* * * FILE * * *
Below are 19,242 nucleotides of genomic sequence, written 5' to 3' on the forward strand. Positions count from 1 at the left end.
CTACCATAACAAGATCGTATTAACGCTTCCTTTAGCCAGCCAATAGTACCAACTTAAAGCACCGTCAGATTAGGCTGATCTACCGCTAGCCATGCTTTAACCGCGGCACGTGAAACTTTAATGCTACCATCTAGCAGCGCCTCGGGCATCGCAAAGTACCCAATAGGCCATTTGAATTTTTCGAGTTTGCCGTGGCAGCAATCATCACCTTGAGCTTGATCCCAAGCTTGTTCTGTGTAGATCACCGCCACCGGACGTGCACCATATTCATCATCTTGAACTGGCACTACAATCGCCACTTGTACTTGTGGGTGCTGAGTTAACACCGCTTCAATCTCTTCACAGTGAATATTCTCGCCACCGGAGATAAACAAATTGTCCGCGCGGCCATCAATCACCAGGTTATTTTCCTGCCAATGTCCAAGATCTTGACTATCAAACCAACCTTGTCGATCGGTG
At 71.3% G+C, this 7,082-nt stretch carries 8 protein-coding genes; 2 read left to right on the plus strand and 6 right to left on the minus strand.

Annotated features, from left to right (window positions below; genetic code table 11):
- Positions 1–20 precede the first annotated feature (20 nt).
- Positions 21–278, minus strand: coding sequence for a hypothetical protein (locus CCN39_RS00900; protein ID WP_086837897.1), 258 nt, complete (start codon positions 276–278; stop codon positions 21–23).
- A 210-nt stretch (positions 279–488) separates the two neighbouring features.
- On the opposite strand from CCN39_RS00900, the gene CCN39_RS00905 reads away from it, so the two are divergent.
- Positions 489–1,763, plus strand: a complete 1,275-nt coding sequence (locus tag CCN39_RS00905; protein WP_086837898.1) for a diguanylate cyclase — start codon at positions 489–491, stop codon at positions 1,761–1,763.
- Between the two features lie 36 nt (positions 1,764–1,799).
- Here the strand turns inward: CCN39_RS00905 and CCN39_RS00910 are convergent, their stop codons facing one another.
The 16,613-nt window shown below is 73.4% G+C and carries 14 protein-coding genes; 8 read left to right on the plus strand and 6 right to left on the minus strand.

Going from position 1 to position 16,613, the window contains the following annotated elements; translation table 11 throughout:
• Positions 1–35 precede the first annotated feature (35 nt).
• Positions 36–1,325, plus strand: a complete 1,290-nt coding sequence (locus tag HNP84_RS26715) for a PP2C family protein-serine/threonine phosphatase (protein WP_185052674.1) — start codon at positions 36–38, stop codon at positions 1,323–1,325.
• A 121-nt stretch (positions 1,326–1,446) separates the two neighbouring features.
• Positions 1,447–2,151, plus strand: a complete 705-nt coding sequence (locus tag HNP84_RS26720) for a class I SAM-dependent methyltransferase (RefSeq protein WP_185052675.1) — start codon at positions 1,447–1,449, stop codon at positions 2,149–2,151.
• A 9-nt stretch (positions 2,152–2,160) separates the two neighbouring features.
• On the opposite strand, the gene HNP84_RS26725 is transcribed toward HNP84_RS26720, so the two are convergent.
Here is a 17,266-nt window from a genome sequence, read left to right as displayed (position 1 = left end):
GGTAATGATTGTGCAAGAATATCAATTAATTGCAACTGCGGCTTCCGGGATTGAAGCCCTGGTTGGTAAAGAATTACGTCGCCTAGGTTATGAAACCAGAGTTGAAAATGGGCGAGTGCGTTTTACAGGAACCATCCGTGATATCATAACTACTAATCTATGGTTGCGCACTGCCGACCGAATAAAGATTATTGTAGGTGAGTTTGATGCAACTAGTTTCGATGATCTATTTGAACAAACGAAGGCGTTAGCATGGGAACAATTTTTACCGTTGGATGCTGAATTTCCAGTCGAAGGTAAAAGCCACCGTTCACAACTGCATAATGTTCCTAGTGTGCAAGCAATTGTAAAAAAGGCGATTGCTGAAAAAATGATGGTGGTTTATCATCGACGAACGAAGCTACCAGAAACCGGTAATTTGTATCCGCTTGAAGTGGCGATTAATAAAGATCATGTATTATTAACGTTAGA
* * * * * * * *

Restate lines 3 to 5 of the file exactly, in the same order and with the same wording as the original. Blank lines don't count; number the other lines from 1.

At 71.3% G+C, this 7,082-nt stretch carries 8 protein-coding genes; 2 read left to right on the plus strand and 6 right to left on the minus strand.

Annotated features, from left to right (window positions below; genetic code table 11):
- Positions 1–20 precede the first annotated feature (20 nt).